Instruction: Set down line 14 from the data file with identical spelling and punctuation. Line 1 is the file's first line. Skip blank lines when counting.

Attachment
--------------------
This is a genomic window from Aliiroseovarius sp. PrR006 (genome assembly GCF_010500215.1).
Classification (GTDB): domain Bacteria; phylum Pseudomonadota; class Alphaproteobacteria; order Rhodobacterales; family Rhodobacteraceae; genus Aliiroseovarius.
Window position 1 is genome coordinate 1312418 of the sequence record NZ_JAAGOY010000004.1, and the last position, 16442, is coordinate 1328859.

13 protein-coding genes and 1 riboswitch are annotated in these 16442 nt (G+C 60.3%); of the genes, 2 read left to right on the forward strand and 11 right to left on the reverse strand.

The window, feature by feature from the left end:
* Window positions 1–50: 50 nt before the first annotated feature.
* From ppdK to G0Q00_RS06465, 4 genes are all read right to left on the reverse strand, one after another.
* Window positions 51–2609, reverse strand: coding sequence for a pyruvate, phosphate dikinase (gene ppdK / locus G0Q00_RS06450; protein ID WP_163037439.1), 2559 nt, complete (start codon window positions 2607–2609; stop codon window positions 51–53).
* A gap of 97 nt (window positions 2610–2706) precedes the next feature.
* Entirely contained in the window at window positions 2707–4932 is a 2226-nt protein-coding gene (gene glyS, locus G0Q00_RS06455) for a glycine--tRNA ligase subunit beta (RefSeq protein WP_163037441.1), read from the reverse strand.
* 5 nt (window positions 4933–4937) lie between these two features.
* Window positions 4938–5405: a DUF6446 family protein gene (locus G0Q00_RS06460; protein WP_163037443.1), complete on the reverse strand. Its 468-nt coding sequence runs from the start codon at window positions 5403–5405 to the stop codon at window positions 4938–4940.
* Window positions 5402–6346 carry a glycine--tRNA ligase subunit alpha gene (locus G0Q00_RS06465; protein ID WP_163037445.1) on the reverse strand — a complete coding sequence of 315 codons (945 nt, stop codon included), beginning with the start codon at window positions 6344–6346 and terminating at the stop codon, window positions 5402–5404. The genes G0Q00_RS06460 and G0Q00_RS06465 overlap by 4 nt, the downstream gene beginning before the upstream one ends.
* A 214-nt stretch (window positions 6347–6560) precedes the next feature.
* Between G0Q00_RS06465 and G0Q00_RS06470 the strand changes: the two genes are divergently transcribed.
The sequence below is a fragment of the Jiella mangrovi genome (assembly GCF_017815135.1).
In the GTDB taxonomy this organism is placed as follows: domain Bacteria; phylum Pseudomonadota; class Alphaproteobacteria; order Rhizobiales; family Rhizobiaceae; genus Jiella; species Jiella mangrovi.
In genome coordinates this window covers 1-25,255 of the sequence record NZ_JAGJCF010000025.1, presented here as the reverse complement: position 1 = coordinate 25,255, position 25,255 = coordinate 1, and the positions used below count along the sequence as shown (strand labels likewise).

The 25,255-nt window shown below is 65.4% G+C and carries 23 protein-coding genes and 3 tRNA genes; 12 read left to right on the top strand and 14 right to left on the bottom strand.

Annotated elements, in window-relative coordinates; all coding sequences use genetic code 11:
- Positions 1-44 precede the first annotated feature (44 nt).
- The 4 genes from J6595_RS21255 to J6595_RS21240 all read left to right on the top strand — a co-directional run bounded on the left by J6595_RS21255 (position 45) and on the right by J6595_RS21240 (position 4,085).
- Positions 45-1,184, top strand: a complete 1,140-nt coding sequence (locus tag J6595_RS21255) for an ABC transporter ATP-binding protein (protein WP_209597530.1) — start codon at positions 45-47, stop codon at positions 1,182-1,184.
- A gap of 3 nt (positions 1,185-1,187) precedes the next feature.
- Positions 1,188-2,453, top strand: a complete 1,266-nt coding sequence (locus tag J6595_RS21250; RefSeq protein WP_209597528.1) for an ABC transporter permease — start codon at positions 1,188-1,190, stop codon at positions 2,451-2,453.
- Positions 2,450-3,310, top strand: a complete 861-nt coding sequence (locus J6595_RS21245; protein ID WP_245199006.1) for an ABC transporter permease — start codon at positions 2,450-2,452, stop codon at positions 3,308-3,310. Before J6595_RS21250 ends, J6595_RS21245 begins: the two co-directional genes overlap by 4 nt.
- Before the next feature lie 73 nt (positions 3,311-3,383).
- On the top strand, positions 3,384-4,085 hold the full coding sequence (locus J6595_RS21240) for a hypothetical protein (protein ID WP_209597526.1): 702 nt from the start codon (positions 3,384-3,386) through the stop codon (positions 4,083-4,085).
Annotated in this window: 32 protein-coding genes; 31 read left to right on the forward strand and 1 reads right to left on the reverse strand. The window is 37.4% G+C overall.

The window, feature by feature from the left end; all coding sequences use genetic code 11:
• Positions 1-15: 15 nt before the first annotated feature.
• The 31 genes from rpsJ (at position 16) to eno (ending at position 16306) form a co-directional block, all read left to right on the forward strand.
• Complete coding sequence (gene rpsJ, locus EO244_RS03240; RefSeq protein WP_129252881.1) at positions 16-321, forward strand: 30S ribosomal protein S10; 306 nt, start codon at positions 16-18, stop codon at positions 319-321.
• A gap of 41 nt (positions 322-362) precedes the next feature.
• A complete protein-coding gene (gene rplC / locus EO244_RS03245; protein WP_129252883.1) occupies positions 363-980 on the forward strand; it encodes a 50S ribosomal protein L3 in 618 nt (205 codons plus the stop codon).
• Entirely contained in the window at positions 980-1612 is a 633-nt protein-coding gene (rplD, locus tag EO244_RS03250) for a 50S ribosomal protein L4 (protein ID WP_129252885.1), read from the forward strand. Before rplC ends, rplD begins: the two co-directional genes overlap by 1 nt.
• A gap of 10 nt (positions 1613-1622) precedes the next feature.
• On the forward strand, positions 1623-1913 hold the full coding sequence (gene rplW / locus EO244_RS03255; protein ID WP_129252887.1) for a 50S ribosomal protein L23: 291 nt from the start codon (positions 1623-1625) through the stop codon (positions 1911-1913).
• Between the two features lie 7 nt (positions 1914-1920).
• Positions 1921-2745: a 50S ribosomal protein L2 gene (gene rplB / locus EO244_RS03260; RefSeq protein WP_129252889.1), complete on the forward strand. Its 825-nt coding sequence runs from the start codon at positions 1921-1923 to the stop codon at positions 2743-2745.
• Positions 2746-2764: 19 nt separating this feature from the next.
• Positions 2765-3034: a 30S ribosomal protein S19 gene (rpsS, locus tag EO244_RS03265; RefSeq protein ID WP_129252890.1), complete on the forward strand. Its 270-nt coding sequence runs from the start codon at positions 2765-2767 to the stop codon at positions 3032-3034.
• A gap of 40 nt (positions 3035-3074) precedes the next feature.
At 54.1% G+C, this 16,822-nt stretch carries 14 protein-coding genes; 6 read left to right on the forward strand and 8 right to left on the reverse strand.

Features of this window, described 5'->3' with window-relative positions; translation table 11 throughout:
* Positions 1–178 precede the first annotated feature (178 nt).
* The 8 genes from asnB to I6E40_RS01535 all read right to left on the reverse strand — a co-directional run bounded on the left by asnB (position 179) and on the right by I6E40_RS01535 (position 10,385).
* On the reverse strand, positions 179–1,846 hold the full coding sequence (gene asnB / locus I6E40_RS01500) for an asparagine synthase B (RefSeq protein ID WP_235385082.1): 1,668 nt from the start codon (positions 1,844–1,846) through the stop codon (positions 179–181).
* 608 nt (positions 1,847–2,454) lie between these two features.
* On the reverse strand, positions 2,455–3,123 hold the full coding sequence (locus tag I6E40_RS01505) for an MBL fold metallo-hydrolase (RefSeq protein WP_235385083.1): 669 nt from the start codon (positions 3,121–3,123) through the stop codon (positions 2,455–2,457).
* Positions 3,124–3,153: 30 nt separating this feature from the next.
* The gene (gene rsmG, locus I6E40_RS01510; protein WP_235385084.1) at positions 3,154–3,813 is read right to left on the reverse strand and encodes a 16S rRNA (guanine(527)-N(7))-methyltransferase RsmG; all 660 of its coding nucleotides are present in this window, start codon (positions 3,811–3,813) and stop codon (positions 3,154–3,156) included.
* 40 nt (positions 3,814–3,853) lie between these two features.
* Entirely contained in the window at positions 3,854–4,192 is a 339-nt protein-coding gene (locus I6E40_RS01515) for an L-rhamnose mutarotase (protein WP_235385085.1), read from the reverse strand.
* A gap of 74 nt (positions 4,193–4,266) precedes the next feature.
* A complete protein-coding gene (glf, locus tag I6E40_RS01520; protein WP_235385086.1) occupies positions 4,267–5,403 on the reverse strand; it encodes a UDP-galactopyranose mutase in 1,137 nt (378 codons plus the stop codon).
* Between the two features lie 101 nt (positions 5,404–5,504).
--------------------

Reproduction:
* A 214-nt stretch (window positions 6347–6560) precedes the next feature.